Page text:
The Communist Party of the Philippines (CPP) today slammed the 2009 Baseline Bill, saying that it kowtows to the demands of the Chinese government for the Philippines to surrender its claim of sovereignty over the Kalayaan Islands (Spratly Islands, in international nomenclature) and nearby Scarborough Shoals. The bill was approved Wednesday by the Senate and House of Representatives and will soon be signed into law by Arroyo.

"This is nothing but a sellout to China in exchange for the largesse that Gloria and Mike Arroyo have been receiving from corrupt Chinese bureaucrats and big compradors," said the CPP. "Since Gloria Arroyo began entering into numerous anomalous deals with Chinese officials and corporations, she has been pressing for the outright elimination of the Kalayaan Islands and Scarborough Shoals from the Philippine baseline in order to give way to the claim of the Chinese government of sovereignty over the islands."

While formally maintaining "territorial jurisdiction" over the Kalayaan Islands and Scarborough Shoals, the new baseline bill decisively downgrades the Philippine claim of sovereignty over these through their recategorization as a "regime of islands."

The recategorization, supposedly in recognition of claims by other countries, upsets the old baseline bill that was passed into law as Republic Act 3046 (in 1961) amended by Republic Act 5446 (in 1968) and which includes all areas covered by the archipelagic theory, the surrounding 200-nautical mile exclusive economic zone and all other areas covered by international treaties since 1898 and presently under the jurisdiction of the Philippines. The old national baseline includes the Spratly Islands, which are only 25 kilometers from the southern tip of Palawan and currently under the jurisdiction of the provincial government of Palawan and garrisoned and occupied by Philippine military forces.

Interest in the Spratlys was heightened after the first major Philippine natural gas discovery in 1976 occurred within the scope of the islands, which now accounts for 15% of all petroleum consumed in the country. The Spratlys, a cluster of islands, shoals, islets, cays and reefs at the edge of the South China Sea, and their surrounding waters harbor rich mineral and oil reserves and other natural resources.

With the recategorization of the areas as a "regime of islands," albeit supposedly "under Philippine sovereignty", the Philippine government has surrendered its exclusive claim over the group of islands and its waters, thus decisively weakening the Philippine claim. In response, China has reiterated its absolute and exclusive claim to the islands. Despite the watering down of the Philippine claim, the Chinese government has formally objected to the wording of the new Philippine baseline bill which still posits a token claim of national sovereignty over the islands.
Aside from the Philippines and China, Vietnam, Malaysia and Brunei are also claiming ownership over the Kalayaan Islands in part or in whole. "The new baseline bill is the pound of Philippine flesh that the Arroyos are paying back to big Chinese bureacrats and corporations in exchange for the millions of dollars in bribe monies Gloria and Mike Arroyo have accumulated from highly overpriced government contracts, including the anomalous NBN-ZTE deal, North Rail and South rail projects, Cyber-education projects, Mount Diwalwal mining deal and other bribery and corruption-ridden deals with Chinese corporations," the CPP stated.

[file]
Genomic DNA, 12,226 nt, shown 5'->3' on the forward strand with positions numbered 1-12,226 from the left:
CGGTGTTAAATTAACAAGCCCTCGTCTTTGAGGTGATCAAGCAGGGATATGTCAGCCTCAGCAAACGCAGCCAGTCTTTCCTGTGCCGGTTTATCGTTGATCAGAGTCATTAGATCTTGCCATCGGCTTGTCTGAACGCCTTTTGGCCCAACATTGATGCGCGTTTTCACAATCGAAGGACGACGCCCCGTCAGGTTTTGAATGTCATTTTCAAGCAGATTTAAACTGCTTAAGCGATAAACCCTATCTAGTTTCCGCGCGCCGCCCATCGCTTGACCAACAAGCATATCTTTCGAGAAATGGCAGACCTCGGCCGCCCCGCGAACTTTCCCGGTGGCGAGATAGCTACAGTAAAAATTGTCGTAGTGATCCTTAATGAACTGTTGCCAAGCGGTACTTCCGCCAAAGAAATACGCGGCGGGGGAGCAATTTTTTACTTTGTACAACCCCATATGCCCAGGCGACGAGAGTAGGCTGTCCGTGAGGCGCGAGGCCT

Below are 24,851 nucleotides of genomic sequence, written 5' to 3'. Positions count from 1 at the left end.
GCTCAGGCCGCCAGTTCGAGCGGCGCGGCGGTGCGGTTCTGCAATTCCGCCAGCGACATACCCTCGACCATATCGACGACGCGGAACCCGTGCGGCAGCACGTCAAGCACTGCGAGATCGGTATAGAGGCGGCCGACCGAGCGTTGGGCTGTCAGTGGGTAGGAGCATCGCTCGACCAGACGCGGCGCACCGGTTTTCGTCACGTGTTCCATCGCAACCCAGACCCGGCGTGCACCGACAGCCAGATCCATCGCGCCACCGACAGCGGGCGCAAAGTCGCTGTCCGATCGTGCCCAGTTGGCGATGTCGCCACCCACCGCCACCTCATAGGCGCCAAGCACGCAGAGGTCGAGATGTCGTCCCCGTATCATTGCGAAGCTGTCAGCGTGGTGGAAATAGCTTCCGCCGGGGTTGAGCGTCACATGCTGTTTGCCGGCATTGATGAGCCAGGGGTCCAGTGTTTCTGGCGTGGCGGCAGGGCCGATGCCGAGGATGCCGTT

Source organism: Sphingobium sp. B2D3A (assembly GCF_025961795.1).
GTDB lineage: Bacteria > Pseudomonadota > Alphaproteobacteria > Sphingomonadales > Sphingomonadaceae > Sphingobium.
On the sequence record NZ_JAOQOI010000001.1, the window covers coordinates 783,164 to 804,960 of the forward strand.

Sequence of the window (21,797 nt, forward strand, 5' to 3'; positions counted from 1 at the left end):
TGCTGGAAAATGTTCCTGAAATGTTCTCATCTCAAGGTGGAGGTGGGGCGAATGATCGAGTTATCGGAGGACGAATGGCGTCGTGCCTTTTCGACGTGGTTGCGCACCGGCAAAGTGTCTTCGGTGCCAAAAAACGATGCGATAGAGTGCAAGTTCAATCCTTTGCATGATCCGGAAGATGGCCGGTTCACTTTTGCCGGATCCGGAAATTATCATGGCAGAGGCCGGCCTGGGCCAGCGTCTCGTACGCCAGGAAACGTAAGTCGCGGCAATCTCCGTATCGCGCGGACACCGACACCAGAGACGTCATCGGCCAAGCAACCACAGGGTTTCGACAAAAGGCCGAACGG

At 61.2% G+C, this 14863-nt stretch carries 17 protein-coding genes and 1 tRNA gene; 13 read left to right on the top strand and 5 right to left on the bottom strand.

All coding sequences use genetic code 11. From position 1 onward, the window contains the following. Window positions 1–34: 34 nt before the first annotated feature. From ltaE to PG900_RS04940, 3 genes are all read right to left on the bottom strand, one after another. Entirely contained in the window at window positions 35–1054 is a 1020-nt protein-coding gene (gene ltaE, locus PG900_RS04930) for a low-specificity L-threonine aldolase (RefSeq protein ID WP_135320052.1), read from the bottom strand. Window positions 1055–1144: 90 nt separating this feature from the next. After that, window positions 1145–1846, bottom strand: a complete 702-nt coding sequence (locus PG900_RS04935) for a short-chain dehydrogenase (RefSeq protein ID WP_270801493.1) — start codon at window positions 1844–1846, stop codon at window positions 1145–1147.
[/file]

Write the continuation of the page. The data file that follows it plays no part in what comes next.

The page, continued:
The CPP said further that "The Joint Marine Seismic Undertaking (JMSU) which Arroyo signed with Chinese officials in 2004 was a particularly heinous act of national treachery. The deal allowed China to undertake exclusive seismic exploration and data acquisition in and around the Spratlys, resulting in the Philippines' loss of valuable pieces of information regarding the natural wealth in the disputed area." After the study was completed by the end of 2005, China's Geology and Mineral Resources Ministry had estimated that the Spratlys area holds oil and natural gas reserves of 17.7 billion tons, much bigger than the oil reserves of Kuwait, which has the fourth biggest oil reserves in the world. "None of this information has been shared with the Philippines," said the CPP.

Vietnamese controlled islands in Spratly Group and Kalayaan Islands Group

Malaysia's occupied island in the Spratly Group

Chinese Taiwan occupied island in the Philippine's Kalayaan Islands .

Some of China's occupied islands in the Spratly Group and Kalayaan Islands Group.

Articles about Spratly islands, Kalayaan Islands Group, and the Philippine Baseline Law

The New Philippine Baseline Law and the Spratlys Dispute


PGMA signs RP Archipelagic Baseline Law


Arroyo's new baseline is a sellout to China


A position paper By: Senator Antonio F. Trillanes IV


Bickering over the Spratlys




The Spratly Islands Dispute in the South China Sea:
Problems, Policies, and Prospects for Diplomatic


The Spratly Deal - Selling out Philippine sovereignty.


Palace eyes U-turn on Spratly Deal 2


Spratly Islands



Philippine Baseline Law

Philippines For Sale - part 2 of 3
Philippines for Sale - part 3 of 3


  1. Many countries are claiming Spratly islands like Philippines, China, Thailand, Vietnam, Taiwan and China. I think it's better if they will just divide those islands to stop the dispute between them.

  2. Spratly islands is really a wonderful place that rich in natural resources. That's why there are lots of countries that are claiming it to gain the benefits. This issue is getting harder as time goes by, and I'm hoping that this will end in a peaceful way.